A quick Q&A with Containment star George Young

2016-05-18 15:20

Cape Town – A new sci-fi series, Containment premieres Wednesday, 18 May on M-Net (DStv 101).

Penned by the writer of The Vampire Diaries and The Originals it tells the story of a city-wide, urban quarantine- which promises to turn into chaos and mayhem in the not so distant future.

A deadly, unknown virus, mysteriously spreads through a local hospital, possibly filled with innocent children, pregnant woman and concerned relatives. That same, deadly virus turning into an epidemic, oozing through Atlanta, forcing authorities to quarantine the city until a cure is found. 

See the trailer here:

George Young plays CDC researcher Dr Victor Cannerts.  He makes the controversial call to quarantine the area and is now racing to find a cure for the virus.

We catch up with actor to find out more about his role and the series.

As the bearer of bad news, your character has a thankless task in the premiere of Containment… 

My character makes the call for the quarantine very early on in the show, and it’s really stressful for him. He’s stuck there at Ground Zero and he’s a little stressed, but he’s trying to hide that stress because people are looking to him for answers. He’s freaking out inside, but he has to hide it.

Is Dr Cannerts a reluctant hero?

It’s not about being a hero; it’s about doing his job as well as he can. People are coming to him for answers. “What does this mean? What’s going on? Why is this virus spreading so quickly?” He doesn’t have all the answers, but he can’t say, “I don’t know.” 

Your character is a scientist who wants to do his job and help, but he keeps having to confront humanity… 

That is more about how other people are reacting to him. People are looking for answers, especially early on in the show. “What’s going on, Dr Cannerts? What does this mean?” They’re telling him they are scared. Guess what? He’s scared as well. But when you tell your doctor something, you don’t want them to react badly and look surprised or freaked out. He’s trying to keep the doctor/patient mentality. He has to step up to the plate. Not in a heroic way, but just in the way he knows; the way he’s been trained for. And he tries to do the best that he can in such a crisis.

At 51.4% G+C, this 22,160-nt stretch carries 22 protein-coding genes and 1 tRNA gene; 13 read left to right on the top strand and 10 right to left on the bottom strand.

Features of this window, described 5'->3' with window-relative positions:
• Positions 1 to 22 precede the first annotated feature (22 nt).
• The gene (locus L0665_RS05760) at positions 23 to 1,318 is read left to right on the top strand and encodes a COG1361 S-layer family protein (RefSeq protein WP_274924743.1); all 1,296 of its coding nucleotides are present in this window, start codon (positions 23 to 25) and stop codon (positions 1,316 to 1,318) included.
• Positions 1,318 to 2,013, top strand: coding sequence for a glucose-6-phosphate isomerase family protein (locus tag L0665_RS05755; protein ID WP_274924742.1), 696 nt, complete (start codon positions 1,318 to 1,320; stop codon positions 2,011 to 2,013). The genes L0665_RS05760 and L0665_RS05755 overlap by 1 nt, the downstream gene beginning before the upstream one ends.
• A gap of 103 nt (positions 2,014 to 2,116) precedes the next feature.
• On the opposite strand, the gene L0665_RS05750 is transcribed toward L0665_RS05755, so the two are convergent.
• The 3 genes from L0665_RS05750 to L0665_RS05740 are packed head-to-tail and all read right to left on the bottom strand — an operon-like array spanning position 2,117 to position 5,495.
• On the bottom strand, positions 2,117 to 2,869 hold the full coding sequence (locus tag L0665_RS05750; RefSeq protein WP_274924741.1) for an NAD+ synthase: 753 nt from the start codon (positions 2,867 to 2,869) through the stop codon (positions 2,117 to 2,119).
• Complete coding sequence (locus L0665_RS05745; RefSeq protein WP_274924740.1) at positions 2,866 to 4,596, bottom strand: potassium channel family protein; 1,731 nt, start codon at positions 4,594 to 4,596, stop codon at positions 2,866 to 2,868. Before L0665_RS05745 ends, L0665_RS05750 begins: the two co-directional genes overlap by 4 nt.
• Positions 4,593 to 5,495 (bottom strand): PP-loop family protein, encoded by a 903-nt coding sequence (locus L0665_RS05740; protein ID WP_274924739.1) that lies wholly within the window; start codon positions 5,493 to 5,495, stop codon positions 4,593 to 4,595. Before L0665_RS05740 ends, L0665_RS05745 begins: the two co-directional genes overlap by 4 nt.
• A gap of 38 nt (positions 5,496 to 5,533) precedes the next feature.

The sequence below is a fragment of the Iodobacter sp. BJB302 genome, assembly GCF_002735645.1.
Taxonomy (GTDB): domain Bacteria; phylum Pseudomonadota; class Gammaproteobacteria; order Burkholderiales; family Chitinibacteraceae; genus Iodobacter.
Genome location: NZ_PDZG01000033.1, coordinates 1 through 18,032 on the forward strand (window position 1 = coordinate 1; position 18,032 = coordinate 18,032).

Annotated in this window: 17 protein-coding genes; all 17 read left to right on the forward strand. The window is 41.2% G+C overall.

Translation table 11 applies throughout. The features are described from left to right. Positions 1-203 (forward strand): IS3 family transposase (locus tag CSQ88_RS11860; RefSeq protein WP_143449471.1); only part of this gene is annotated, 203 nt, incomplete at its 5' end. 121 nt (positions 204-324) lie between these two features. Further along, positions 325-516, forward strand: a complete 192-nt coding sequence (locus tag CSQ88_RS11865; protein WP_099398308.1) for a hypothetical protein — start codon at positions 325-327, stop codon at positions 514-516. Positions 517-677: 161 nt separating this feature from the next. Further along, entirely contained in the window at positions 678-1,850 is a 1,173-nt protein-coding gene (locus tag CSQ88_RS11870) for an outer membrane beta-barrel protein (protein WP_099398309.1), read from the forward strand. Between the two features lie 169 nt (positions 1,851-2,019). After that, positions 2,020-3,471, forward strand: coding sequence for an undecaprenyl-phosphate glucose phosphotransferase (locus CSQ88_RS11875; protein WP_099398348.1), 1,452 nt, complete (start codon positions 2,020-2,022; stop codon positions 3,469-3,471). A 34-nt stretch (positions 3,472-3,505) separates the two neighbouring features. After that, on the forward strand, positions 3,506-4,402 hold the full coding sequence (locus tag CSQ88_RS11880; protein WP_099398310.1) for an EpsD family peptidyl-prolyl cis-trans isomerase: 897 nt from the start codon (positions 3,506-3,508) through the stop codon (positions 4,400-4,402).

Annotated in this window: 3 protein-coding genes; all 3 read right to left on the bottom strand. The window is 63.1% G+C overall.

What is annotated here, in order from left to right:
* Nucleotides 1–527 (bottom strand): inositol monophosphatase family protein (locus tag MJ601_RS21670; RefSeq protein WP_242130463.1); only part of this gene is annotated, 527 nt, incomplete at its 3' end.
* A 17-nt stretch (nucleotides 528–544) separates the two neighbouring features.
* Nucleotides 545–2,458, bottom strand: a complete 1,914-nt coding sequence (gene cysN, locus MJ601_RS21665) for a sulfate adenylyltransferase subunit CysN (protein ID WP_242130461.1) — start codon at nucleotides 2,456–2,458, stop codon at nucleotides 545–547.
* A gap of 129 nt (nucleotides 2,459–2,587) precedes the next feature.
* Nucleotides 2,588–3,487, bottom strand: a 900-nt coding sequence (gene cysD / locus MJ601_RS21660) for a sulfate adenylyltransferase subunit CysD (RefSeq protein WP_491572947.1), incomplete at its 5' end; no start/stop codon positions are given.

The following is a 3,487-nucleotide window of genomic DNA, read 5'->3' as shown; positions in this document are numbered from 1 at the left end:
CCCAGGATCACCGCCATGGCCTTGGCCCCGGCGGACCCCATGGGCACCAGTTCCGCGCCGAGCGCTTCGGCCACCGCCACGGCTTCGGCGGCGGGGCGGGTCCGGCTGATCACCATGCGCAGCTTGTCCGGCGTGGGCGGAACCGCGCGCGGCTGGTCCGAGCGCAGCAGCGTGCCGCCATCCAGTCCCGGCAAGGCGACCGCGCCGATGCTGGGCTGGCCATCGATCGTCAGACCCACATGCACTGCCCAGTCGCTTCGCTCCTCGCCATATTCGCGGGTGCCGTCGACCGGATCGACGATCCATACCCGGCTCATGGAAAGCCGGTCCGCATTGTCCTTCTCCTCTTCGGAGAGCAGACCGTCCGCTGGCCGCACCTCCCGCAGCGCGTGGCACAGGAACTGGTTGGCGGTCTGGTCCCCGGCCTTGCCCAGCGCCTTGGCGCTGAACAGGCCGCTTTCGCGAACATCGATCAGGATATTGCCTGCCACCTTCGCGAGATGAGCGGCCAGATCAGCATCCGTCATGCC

What first attracted you to the role?

I love the fact that this is something that could happen in real life. We have Zika going on, we have Ebola going on. Well, this is something that could actually happen, too. I love the fact that we ask the audience questions. What would you do if you were one street away from your best friend or your loved ones, but you aren’t able to see them anymore? Your sister and her family have been living a street across from you, and you happen to not be able to see them again for however long this lasts. How would cope with that? If communication is cut off and you don’t know what’s going to happen to them, what would you do? If everything goes dark, then what? 

It’s definitely thought-provoking… 

You might think you know what you would do in a situation like this. You might think, “OK, I’ll do this, this and this.” But no, it’s unpredictable what you’d do. I was in an earthquake a few years ago in Taiwan. I was in an apartment and things were falling everywhere, like in a proper earthquake movie. I was sitting there, and now I know what kind of person I am. I don’t run and help anyone. I don’t run to where you’re supposed to go, like under a bed or in a door frame. I’m like a hamster. I will stay frozen until it stops. That’s what I did. I just sat on the couch. That’s what I would do, that’s what George would do. What Cannerts does, what Jake does and what all the characters do is another thing altogether. 

After making the series, do you feel a little more prepared if an outbreak actually happened?

If Zika spreads too much, or if there was a mutation of a virus here, they would enforce a quarantine. We’ve talked to the CDC [Centre for Disease Control] and this could actually happen. That’s what’s both scary and attractive about the story for me. But in reality, I would still freak. I would still be the hamster. There’s not a brave bone in my body! That’s what I would do. Hopefully, I get to play braver characters and hopefully my characters get to do different things. That’s what’s good about being an actor – you get to be someone different for a bit. 

Can you talk about the journey Victor goes on over the 13 episodes of Season One? 

I start right in the thick of it. I’m stuck in the quarantine area. I’m the one that makes that controversial call to enforce the quarantine. There’s that stress of being the most qualified person within the contained area and having to deal with this thing. People are looking to me for answers and I have to not freak out. As much as there is death around Victor Cannerts, he has to try to stay composed. But what happens to him under that pressure? Do things slip through? I’ve seen it to some degree in my research into playing a doctor. Do you see that in other characters? When you put them in a pressure cooker like this, what happens to them? It’s a fun journey for sure. 

Catch Containment tonight at 21:30 on M-Net (DStv 101).

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